The RK71 is tailor-made for users who want a smaller form factor without sacrificing productivity
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Today we’re looking at a wireless 71-key keyboard, the Royal Kludge RK71. This is a fairly rare layout, extending the 60% form factor by two rows to make room for dedicated arrow keys and a full Nav Cluster. The RK71 comes with RK’s own mechanical Red, Brown and Blue switches with ABS keycaps and full RGB backlighting. At $65 it promises good bang for buck.
While the 68-key layout is one row wider than 60%, the 71-key layout adds two rows. This gives you more Nav Cluster functionality, and the board also retains the 2.75U right Shift as opposed to the smaller 1.75U right Shift. Personally I don’t see a huge productivity boost over the 68-key layout, but the extra 3 keys might be useful to some. If you aren’t a fan of the non-standard 1.75U right Shift of 65% and 75% layouts, the conventional right Shift on the RK71 can also be regarded as an advantage. Additionally, the modifiers to the right of space bar retain their 1.25U size as opposed to the typical 1U sizing on smaller form factors.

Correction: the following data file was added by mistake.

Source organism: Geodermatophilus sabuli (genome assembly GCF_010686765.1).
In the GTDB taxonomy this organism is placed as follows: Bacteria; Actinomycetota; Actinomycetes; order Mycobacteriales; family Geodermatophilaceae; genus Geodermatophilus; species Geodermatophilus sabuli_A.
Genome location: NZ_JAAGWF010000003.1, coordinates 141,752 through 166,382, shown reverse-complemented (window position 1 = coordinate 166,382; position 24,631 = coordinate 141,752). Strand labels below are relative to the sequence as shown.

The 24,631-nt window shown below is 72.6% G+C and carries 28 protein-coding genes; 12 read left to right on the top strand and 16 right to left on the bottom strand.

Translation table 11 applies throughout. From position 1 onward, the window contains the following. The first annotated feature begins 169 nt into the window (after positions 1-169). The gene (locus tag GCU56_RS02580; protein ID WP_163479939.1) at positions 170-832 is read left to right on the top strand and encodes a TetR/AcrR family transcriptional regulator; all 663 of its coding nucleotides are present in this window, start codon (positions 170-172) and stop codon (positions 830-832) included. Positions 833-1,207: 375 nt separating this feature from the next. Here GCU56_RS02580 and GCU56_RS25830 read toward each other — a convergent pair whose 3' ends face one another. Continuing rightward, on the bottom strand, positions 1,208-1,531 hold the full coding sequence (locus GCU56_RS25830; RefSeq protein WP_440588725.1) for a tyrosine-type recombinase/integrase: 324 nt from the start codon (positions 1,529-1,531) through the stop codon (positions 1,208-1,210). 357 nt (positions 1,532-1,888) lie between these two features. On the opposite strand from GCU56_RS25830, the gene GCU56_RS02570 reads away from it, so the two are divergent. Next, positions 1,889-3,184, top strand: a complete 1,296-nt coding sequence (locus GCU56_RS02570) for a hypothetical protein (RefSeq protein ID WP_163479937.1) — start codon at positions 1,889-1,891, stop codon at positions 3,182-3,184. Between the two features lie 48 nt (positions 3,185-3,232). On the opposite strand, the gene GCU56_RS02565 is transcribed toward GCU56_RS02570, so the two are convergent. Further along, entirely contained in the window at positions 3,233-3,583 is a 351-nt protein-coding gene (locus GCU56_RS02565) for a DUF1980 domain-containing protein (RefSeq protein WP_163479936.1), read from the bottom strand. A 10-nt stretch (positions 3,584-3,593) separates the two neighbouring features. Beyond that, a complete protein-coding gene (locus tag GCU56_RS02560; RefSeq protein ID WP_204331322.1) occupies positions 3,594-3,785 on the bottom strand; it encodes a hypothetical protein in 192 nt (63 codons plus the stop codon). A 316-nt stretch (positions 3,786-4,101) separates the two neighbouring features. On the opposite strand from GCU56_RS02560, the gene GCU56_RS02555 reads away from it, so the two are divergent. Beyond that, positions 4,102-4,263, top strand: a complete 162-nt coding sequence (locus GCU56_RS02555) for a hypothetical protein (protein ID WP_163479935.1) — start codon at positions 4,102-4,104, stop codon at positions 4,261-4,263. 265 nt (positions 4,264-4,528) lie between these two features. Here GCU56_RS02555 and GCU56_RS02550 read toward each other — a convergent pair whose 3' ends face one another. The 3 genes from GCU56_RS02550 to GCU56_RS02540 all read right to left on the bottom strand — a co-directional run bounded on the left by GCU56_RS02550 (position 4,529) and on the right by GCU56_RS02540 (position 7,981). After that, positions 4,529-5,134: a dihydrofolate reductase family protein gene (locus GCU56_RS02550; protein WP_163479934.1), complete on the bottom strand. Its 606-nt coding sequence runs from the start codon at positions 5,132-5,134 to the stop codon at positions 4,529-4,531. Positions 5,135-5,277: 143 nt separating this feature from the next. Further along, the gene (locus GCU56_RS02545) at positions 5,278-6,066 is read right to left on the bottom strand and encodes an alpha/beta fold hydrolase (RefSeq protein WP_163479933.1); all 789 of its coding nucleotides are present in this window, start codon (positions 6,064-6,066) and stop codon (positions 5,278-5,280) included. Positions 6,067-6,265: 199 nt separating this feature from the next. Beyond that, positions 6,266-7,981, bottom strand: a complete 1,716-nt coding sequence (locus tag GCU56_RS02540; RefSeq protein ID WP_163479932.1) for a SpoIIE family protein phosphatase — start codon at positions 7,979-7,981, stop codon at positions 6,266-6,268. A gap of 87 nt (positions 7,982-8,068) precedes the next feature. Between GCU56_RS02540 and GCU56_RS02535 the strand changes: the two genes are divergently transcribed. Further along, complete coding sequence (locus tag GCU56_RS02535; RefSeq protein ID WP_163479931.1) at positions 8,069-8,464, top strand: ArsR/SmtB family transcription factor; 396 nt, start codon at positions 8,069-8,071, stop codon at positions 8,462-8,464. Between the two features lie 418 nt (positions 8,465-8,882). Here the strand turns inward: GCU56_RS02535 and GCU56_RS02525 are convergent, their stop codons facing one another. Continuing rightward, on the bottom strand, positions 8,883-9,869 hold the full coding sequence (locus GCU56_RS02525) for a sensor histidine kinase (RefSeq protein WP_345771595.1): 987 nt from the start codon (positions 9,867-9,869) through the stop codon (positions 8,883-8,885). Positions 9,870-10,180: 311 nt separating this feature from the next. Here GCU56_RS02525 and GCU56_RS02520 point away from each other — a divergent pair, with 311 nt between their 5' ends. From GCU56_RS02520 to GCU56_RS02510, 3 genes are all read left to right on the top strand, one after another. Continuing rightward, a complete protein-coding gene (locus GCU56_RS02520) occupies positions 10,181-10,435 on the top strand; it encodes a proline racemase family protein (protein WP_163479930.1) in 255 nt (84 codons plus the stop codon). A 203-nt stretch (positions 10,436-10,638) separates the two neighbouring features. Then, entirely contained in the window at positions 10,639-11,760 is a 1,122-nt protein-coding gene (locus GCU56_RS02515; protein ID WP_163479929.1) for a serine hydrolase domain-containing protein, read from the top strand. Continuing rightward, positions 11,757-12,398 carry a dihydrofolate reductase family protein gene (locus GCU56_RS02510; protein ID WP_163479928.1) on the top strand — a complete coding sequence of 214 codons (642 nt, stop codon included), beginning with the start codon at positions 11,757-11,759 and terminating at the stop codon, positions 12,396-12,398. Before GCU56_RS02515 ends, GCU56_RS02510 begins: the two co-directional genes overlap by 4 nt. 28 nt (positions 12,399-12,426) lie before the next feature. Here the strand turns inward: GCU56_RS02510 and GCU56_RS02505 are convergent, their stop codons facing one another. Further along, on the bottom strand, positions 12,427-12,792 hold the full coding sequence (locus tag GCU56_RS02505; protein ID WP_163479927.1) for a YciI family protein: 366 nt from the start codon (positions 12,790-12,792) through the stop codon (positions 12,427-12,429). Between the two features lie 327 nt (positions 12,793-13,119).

The RK71 makes use of Bluetooth 5.1 with a 1000mAh battery. You can save up to five pairings on the keyboard and switch between devices on the fly. Bluetooth setup is very straightforward: make sure the switch on the bottom of the board is On, then you simply hold Fn + Q for three seconds to enter pairing mode. The LED (on Q) will flash white to indicate that the board is ready to pair. The backlighting will automatically go off after a minute of idle, and then there is a standby mode after five minutes and deep sleep after ten minutes. Unfortunately it isn’t possible to adjust these timings, as the one minute for the backlighting was a little short for me. The battery will give you around ten hours of usage, and I was able to get two days out of a single charge with the backlighting on. Recharge time is around three hours and the space bar LED will turn red when charging. The Bluetooth connection was more than passable for casual gaming, however for competitive gaming modes I still prefer wired or 2.4Ghz.